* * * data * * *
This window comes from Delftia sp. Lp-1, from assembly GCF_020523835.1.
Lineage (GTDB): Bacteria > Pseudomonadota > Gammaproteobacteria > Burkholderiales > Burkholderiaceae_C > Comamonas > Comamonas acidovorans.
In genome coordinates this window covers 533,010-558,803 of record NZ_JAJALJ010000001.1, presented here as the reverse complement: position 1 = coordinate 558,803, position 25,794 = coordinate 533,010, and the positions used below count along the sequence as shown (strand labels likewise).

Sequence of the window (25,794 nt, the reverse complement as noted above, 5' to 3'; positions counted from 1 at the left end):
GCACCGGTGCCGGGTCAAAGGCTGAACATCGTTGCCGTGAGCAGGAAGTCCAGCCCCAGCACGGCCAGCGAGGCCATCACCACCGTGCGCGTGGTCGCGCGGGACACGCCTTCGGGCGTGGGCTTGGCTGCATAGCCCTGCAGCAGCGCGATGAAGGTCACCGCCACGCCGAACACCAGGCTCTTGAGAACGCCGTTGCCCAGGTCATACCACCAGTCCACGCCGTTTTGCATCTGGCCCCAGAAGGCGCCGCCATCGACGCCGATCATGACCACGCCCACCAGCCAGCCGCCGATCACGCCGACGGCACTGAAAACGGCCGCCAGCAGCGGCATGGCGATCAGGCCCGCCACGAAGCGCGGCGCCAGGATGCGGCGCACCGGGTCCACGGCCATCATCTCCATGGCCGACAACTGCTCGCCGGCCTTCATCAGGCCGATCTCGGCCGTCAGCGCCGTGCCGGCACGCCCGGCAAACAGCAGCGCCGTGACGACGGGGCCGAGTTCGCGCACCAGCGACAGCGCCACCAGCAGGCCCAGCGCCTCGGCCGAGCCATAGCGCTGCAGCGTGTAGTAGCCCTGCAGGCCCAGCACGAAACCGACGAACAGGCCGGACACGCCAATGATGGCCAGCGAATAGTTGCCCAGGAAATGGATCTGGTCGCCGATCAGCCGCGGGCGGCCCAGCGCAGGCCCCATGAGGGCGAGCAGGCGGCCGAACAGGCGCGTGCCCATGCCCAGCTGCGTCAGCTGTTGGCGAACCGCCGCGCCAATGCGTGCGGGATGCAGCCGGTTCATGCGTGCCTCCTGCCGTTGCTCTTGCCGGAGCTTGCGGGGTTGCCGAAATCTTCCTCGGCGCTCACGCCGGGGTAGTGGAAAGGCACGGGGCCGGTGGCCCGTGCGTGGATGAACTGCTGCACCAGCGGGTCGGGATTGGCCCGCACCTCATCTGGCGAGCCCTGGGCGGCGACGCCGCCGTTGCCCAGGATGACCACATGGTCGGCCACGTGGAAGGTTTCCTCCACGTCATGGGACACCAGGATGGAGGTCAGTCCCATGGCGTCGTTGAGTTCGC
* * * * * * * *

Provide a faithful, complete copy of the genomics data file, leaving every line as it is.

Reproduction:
This window comes from Delftia sp. Lp-1, from assembly GCF_020523835.1.
Lineage (GTDB): Bacteria > Pseudomonadota > Gammaproteobacteria > Burkholderiales > Burkholderiaceae_C > Comamonas > Comamonas acidovorans.
In genome coordinates this window covers 533,010-558,803 of record NZ_JAJALJ010000001.1, presented here as the reverse complement: position 1 = coordinate 558,803, position 25,794 = coordinate 533,010, and the positions used below count along the sequence as shown (strand labels likewise).

Sequence of the window (25,794 nt, the reverse complement as noted above, 5' to 3'; positions counted from 1 at the left end):
GCACCGGTGCCGGGTCAAAGGCTGAACATCGTTGCCGTGAGCAGGAAGTCCAGCCCCAGCACGGCCAGCGAGGCCATCACCACCGTGCGCGTGGTCGCGCGGGACACGCCTTCGGGCGTGGGCTTGGCTGCATAGCCCTGCAGCAGCGCGATGAAGGTCACCGCCACGCCGAACACCAGGCTCTTGAGAACGCCGTTGCCCAGGTCATACCACCAGTCCACGCCGTTTTGCATCTGGCCCCAGAAGGCGCCGCCATCGACGCCGATCATGACCACGCCCACCAGCCAGCCGCCGATCACGCCGACGGCACTGAAAACGGCCGCCAGCAGCGGCATGGCGATCAGGCCCGCCACGAAGCGCGGCGCCAGGATGCGGCGCACCGGGTCCACGGCCATCATCTCCATGGCCGACAACTGCTCGCCGGCCTTCATCAGGCCGATCTCGGCCGTCAGCGCCGTGCCGGCACGCCCGGCAAACAGCAGCGCCGTGACGACGGGGCCGAGTTCGCGCACCAGCGACAGCGCCACCAGCAGGCCCAGCGCCTCGGCCGAGCCATAGCGCTGCAGCGTGTAGTAGCCCTGCAGGCCCAGCACGAAACCGACGAACAGGCCGGACACGCCAATGATGGCCAGCGAATAGTTGCCCAGGAAATGGATCTGGTCGCCGATCAGCCGCGGGCGGCCCAGCGCAGGCCCCATGAGGGCGAGCAGGCGGCCGAACAGGCGCGTGCCCATGCCCAGCTGCGTCAGCTGTTGGCGAACCGCCGCGCCAATGCGTGCGGGATGCAGCCGGTTCATGCGTGCCTCCTGCCGTTGCTCTTGCCGGAGCTTGCGGGGTTGCCGAAATCTTCCTCGGCGCTCACGCCGGGGTAGTGGAAAGGCACGGGGCCGGTGGCCCGTGCGTGGATGAACTGCTGCACCAGCGGGTCGGGATTGGCCCGCACCTCATCTGGCGAGCCCTGGGCGGCGACGCCGCCGTTGCCCAGGATGACCACATGGTCGGCCACGTGGAAGGTTTCCTCCACGTCATGGGACACCAGGATGGAGGTCAGTCCCATGGCGTCGTTGAGTTCGC